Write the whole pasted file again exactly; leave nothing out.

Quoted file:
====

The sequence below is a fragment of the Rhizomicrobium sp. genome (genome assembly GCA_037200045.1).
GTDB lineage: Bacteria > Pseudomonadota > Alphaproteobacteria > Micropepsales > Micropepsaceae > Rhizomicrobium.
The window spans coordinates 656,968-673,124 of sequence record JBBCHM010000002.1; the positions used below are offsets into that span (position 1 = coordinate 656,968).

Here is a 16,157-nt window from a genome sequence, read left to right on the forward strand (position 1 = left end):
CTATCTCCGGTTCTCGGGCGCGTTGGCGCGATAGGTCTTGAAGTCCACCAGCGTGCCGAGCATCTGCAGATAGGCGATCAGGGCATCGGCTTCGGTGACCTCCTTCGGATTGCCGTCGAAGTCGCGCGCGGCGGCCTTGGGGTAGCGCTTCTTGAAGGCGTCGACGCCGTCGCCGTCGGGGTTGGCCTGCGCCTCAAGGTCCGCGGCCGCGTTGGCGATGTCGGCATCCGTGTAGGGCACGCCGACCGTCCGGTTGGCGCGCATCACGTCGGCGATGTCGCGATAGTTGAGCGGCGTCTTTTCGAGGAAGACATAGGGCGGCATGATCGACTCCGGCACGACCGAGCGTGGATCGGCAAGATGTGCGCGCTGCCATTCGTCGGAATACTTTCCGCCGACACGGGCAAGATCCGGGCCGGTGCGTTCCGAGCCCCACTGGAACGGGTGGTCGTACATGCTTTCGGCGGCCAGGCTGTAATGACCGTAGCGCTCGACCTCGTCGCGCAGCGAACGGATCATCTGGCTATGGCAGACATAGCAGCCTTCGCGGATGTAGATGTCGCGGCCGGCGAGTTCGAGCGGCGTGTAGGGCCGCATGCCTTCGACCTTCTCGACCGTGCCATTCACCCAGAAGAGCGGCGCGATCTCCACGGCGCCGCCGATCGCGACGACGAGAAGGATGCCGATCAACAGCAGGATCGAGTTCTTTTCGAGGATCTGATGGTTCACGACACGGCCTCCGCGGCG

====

The sequence below is a fragment of the Rhizomicrobium sp. genome (genome assembly GCA_037200045.1).
GTDB lineage: Bacteria > Pseudomonadota > Alphaproteobacteria > Micropepsales > Micropepsaceae > Rhizomicrobium.
The window spans coordinates 656,968-673,124 of sequence record JBBCHM010000002.1; the positions used below are offsets into that span (position 1 = coordinate 656,968).

Here is a 16,157-nt window from a genome sequence, read left to right on the forward strand (position 1 = left end):
CTATCTCCGGTTCTCGGGCGCGTTGGCGCGATAGGTCTTGAAGTCCACCAGCGTGCCGAGCATCTGCAGATAGGCGATCAGGGCATCGGCTTCGGTGACCTCCTTCGGATTGCCGTCGAAGTCGCGCGCGGCGGCCTTGGGGTAGCGCTTCTTGAAGGCGTCGACGCCGTCGCCGTCGGGGTTGGCCTGCGCCTCAAGGTCCGCGGCCGCGTTGGCGATGTCGGCATCCGTGTAGGGCACGCCGACCGTCCGGTTGGCGCGCATCACGTCGGCGATGTCGCGATAGTTGAGCGGCGTCTTTTCGAGGAAGACATAGGGCGGCATGATCGACTCCGGCACGACCGAGCGTGGATCGGCAAGATGTGCGCGCTGCCATTCGTCGGAATACTTTCCGCCGACACGGGCAAGATCCGGGCCGGTGCGTTCCGAGCCCCACTGGAACGGGTGGTCGTACATGCTTTCGGCGGCCAGGCTGTAATGACCGTAGCGCTCGACCTCGTCGCGCAGCGAACGGATCATCTGGCTATGGCAGACATAGCAGCCTTCGCGGATGTAGATGTCGCGGCCGGCGAGTTCGAGCGGCGTGTAGGGCCGCATGCCTTCGACCTTCTCGACCGTGCCATTCACCCAGAAGAGCGGCGCGATCTCCACGGCGCCGCCGATCGCGACGACGAGAAGGATGCCGATCAACAGCAGGATCGAGTTCTTTTCGAGGATCTGATGGTTCACGACACGGCCTCCGCGGCG